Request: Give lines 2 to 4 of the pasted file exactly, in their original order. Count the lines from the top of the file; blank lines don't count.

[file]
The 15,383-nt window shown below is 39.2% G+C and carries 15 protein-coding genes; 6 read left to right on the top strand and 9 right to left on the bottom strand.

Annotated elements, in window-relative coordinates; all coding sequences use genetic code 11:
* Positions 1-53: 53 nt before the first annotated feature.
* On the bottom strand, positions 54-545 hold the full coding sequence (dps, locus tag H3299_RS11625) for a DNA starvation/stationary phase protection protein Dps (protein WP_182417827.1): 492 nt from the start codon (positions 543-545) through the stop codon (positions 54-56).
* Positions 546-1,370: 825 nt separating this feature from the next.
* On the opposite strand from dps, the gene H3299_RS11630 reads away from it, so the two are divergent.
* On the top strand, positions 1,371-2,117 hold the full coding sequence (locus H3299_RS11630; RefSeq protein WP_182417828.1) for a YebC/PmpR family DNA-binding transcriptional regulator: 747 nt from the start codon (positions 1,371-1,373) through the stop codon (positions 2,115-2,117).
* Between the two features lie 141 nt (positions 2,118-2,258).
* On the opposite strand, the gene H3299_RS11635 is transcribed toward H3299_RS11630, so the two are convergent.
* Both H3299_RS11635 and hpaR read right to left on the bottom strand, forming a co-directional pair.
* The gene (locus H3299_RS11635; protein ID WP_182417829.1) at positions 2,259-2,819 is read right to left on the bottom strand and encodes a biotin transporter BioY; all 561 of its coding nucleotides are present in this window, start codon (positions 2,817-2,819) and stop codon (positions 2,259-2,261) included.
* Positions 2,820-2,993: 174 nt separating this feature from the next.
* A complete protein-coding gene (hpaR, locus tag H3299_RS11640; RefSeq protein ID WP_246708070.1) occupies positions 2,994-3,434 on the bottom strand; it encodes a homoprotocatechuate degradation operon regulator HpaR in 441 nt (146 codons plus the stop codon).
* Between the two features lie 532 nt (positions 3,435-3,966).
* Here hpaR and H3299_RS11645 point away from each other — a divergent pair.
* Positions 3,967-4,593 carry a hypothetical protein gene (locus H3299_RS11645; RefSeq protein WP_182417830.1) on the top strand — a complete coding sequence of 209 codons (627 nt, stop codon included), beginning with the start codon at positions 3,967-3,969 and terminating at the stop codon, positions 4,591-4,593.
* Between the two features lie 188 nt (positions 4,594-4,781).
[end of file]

Annotated elements, in window-relative coordinates; all coding sequences use genetic code 11:
* Positions 1-53: 53 nt before the first annotated feature.
* On the bottom strand, positions 54-545 hold the full coding sequence (dps, locus tag H3299_RS11625) for a DNA starvation/stationary phase protection protein Dps (protein WP_182417827.1): 492 nt from the start codon (positions 543-545) through the stop codon (positions 54-56).